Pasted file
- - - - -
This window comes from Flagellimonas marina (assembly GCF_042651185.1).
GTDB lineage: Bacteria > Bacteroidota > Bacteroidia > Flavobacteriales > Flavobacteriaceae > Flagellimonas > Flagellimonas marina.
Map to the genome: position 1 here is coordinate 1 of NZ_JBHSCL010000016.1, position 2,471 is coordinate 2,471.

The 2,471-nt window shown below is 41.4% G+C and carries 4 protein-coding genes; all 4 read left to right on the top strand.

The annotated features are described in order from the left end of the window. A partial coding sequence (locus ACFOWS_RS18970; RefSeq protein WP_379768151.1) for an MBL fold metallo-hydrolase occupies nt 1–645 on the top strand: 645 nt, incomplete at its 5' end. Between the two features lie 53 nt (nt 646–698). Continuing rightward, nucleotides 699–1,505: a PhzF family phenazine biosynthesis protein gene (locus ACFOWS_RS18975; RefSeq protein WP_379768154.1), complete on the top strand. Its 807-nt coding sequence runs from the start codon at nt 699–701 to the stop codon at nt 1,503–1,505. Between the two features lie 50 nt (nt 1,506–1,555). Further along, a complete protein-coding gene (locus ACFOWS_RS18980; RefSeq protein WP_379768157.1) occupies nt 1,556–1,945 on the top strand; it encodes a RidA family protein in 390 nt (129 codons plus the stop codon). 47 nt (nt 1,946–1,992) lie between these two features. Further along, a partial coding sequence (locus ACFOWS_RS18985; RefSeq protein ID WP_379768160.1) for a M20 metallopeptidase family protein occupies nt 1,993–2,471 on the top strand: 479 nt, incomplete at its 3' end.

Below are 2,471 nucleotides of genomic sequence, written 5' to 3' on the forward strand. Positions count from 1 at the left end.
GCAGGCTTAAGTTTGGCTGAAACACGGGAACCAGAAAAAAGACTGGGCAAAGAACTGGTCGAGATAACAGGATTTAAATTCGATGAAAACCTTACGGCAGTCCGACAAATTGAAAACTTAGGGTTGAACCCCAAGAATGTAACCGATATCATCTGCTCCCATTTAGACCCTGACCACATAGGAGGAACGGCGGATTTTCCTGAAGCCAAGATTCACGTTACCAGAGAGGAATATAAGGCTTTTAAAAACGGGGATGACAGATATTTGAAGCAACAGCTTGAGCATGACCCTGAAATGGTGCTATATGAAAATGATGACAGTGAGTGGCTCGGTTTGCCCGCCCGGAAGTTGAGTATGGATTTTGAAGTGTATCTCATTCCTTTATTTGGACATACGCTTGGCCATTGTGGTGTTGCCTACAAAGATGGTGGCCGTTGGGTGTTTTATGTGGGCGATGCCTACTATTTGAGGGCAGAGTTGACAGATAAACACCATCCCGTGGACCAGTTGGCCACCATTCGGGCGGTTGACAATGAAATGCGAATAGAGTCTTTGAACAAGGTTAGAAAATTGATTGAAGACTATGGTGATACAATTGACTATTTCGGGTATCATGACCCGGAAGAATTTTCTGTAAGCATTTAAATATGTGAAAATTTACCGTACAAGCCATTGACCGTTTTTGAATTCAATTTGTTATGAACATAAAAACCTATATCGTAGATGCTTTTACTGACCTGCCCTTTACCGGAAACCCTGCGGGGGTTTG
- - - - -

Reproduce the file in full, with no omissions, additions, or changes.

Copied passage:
This window comes from Flagellimonas marina (assembly GCF_042651185.1).
GTDB lineage: Bacteria > Bacteroidota > Bacteroidia > Flavobacteriales > Flavobacteriaceae > Flagellimonas > Flagellimonas marina.
Map to the genome: position 1 here is coordinate 1 of NZ_JBHSCL010000016.1, position 2,471 is coordinate 2,471.

The 2,471-nt window shown below is 41.4% G+C and carries 4 protein-coding genes; all 4 read left to right on the top strand.

The annotated features are described in order from the left end of the window. A partial coding sequence (locus ACFOWS_RS18970; RefSeq protein WP_379768151.1) for an MBL fold metallo-hydrolase occupies nt 1–645 on the top strand: 645 nt, incomplete at its 5' end. Between the two features lie 53 nt (nt 646–698). Continuing rightward, nucleotides 699–1,505: a PhzF family phenazine biosynthesis protein gene (locus ACFOWS_RS18975; RefSeq protein WP_379768154.1), complete on the top strand. Its 807-nt coding sequence runs from the start codon at nt 699–701 to the stop codon at nt 1,503–1,505. Between the two features lie 50 nt (nt 1,506–1,555). Further along, a complete protein-coding gene (locus ACFOWS_RS18980; RefSeq protein WP_379768157.1) occupies nt 1,556–1,945 on the top strand; it encodes a RidA family protein in 390 nt (129 codons plus the stop codon). 47 nt (nt 1,946–1,992) lie between these two features. Further along, a partial coding sequence (locus ACFOWS_RS18985; RefSeq protein ID WP_379768160.1) for a M20 metallopeptidase family protein occupies nt 1,993–2,471 on the top strand: 479 nt, incomplete at its 3' end.

Below are 2,471 nucleotides of genomic sequence, written 5' to 3' on the forward strand. Positions count from 1 at the left end.
GCAGGCTTAAGTTTGGCTGAAACACGGGAACCAGAAAAAAGACTGGGCAAAGAACTGGTCGAGATAACAGGATTTAAATTCGATGAAAACCTTACGGCAGTCCGACAAATTGAAAACTTAGGGTTGAACCCCAAGAATGTAACCGATATCATCTGCTCCCATTTAGACCCTGACCACATAGGAGGAACGGCGGATTTTCCTGAAGCCAAGATTCACGTTACCAGAGAGGAATATAAGGCTTTTAAAAACGGGGATGACAGATATTTGAAGCAACAGCTTGAGCATGACCCTGAAATGGTGCTATATGAAAATGATGACAGTGAGTGGCTCGGTTTGCCCGCCCGGAAGTTGAGTATGGATTTTGAAGTGTATCTCATTCCTTTATTTGGACATACGCTTGGCCATTGTGGTGTTGCCTACAAAGATGGTGGCCGTTGGGTGTTTTATGTGGGCGATGCCTACTATTTGAGGGCAGAGTTGACAGATAAACACCATCCCGTGGACCAGTTGGCCACCATTCGGGCGGTTGACAATGAAATGCGAATAGAGTCTTTGAACAAGGTTAGAAAATTGATTGAAGACTATGGTGATACAATTGACTATTTCGGGTATCATGACCCGGAAGAATTTTCTGTAAGCATTTAAATATGTGAAAATTTACCGTACAAGCCATTGACCGTTTTTGAATTCAATTTGTTATGAACATAAAAACCTATATCGTAGATGCTTTTACTGACCTGCCCTTTACCGGAAACCCTGCGGGGGTTTG